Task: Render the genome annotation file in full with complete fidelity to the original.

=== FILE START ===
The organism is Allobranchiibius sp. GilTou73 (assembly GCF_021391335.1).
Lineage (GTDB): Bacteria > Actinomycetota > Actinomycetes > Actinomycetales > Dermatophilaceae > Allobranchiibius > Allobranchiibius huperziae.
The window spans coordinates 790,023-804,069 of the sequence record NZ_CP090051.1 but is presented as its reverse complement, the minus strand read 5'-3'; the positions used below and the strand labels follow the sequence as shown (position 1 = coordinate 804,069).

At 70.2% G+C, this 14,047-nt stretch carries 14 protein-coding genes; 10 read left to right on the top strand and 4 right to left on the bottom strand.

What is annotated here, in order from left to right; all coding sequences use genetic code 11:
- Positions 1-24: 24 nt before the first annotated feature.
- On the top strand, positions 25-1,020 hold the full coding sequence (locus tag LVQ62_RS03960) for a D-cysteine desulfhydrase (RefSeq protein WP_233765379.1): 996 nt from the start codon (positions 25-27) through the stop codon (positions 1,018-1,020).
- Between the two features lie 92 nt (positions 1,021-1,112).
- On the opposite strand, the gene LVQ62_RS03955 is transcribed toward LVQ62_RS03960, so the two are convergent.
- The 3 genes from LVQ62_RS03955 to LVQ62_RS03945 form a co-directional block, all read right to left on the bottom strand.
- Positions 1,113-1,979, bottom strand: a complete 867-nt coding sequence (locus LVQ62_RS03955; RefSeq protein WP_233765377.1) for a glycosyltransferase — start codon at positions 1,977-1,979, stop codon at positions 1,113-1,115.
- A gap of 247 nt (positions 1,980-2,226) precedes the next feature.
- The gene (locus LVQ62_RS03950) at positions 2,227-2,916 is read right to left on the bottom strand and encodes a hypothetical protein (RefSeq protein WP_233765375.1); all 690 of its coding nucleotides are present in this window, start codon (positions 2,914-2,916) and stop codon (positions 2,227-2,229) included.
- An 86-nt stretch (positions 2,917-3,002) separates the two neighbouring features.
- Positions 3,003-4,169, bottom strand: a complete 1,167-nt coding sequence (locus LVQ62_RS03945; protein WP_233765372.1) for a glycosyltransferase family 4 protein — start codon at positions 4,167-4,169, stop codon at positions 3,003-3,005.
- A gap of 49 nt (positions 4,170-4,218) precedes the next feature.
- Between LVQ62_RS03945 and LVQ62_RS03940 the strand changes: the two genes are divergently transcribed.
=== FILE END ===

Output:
The organism is Allobranchiibius sp. GilTou73 (assembly GCF_021391335.1).
Lineage (GTDB): Bacteria > Actinomycetota > Actinomycetes > Actinomycetales > Dermatophilaceae > Allobranchiibius > Allobranchiibius huperziae.
The window spans coordinates 790,023-804,069 of the sequence record NZ_CP090051.1 but is presented as its reverse complement, the minus strand read 5'-3'; the positions used below and the strand labels follow the sequence as shown (position 1 = coordinate 804,069).

At 70.2% G+C, this 14,047-nt stretch carries 14 protein-coding genes; 10 read left to right on the top strand and 4 right to left on the bottom strand.

What is annotated here, in order from left to right; all coding sequences use genetic code 11:
- Positions 1-24: 24 nt before the first annotated feature.
- On the top strand, positions 25-1,020 hold the full coding sequence (locus tag LVQ62_RS03960) for a D-cysteine desulfhydrase (RefSeq protein WP_233765379.1): 996 nt from the start codon (positions 25-27) through the stop codon (positions 1,018-1,020).
- Between the two features lie 92 nt (positions 1,021-1,112).
- On the opposite strand, the gene LVQ62_RS03955 is transcribed toward LVQ62_RS03960, so the two are convergent.
- The 3 genes from LVQ62_RS03955 to LVQ62_RS03945 form a co-directional block, all read right to left on the bottom strand.
- Positions 1,113-1,979, bottom strand: a complete 867-nt coding sequence (locus LVQ62_RS03955; RefSeq protein WP_233765377.1) for a glycosyltransferase — start codon at positions 1,977-1,979, stop codon at positions 1,113-1,115.
- A gap of 247 nt (positions 1,980-2,226) precedes the next feature.
- The gene (locus LVQ62_RS03950) at positions 2,227-2,916 is read right to left on the bottom strand and encodes a hypothetical protein (RefSeq protein WP_233765375.1); all 690 of its coding nucleotides are present in this window, start codon (positions 2,914-2,916) and stop codon (positions 2,227-2,229) included.
- An 86-nt stretch (positions 2,917-3,002) separates the two neighbouring features.
- Positions 3,003-4,169, bottom strand: a complete 1,167-nt coding sequence (locus LVQ62_RS03945; protein WP_233765372.1) for a glycosyltransferase family 4 protein — start codon at positions 4,167-4,169, stop codon at positions 3,003-3,005.
- A gap of 49 nt (positions 4,170-4,218) precedes the next feature.
- Between LVQ62_RS03945 and LVQ62_RS03940 the strand changes: the two genes are divergently transcribed.